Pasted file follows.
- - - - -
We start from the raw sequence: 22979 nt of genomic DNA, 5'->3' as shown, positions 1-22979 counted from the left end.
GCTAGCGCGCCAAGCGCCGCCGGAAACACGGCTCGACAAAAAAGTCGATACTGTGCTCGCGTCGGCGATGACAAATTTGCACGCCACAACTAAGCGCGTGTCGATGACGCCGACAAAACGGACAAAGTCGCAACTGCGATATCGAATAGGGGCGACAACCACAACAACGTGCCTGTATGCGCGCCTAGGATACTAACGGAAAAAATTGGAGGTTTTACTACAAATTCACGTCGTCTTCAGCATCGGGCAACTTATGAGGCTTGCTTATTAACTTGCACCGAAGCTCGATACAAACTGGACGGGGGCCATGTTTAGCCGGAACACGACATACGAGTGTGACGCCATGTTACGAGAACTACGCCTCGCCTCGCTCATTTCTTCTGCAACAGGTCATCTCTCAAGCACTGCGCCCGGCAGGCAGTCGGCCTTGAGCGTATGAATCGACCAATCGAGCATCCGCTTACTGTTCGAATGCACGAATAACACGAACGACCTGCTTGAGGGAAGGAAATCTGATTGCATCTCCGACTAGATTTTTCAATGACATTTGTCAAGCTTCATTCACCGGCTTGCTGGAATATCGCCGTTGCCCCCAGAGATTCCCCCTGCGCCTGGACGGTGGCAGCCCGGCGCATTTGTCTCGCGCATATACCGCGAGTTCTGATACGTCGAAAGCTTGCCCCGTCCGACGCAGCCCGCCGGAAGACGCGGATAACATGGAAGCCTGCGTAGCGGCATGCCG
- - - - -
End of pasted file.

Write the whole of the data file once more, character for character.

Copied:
We start from the raw sequence: 22979 nt of genomic DNA, 5'->3' as shown, positions 1-22979 counted from the left end.
GCTAGCGCGCCAAGCGCCGCCGGAAACACGGCTCGACAAAAAAGTCGATACTGTGCTCGCGTCGGCGATGACAAATTTGCACGCCACAACTAAGCGCGTGTCGATGACGCCGACAAAACGGACAAAGTCGCAACTGCGATATCGAATAGGGGCGACAACCACAACAACGTGCCTGTATGCGCGCCTAGGATACTAACGGAAAAAATTGGAGGTTTTACTACAAATTCACGTCGTCTTCAGCATCGGGCAACTTATGAGGCTTGCTTATTAACTTGCACCGAAGCTCGATACAAACTGGACGGGGGCCATGTTTAGCCGGAACACGACATACGAGTGTGACGCCATGTTACGAGAACTACGCCTCGCCTCGCTCATTTCTTCTGCAACAGGTCATCTCTCAAGCACTGCGCCCGGCAGGCAGTCGGCCTTGAGCGTATGAATCGACCAATCGAGCATCCGCTTACTGTTCGAATGCACGAATAACACGAACGACCTGCTTGAGGGAAGGAAATCTGATTGCATCTCCGACTAGATTTTTCAATGACATTTGTCAAGCTTCATTCACCGGCTTGCTGGAATATCGCCGTTGCCCCCAGAGATTCCCCCTGCGCCTGGACGGTGGCAGCCCGGCGCATTTGTCTCGCGCATATACCGCGAGTTCTGATACGTCGAAAGCTTGCCCCGTCCGACGCAGCCCGCCGGAAGACGCGGATAACATGGAAGCCTGCGTAGCGGCATGCCG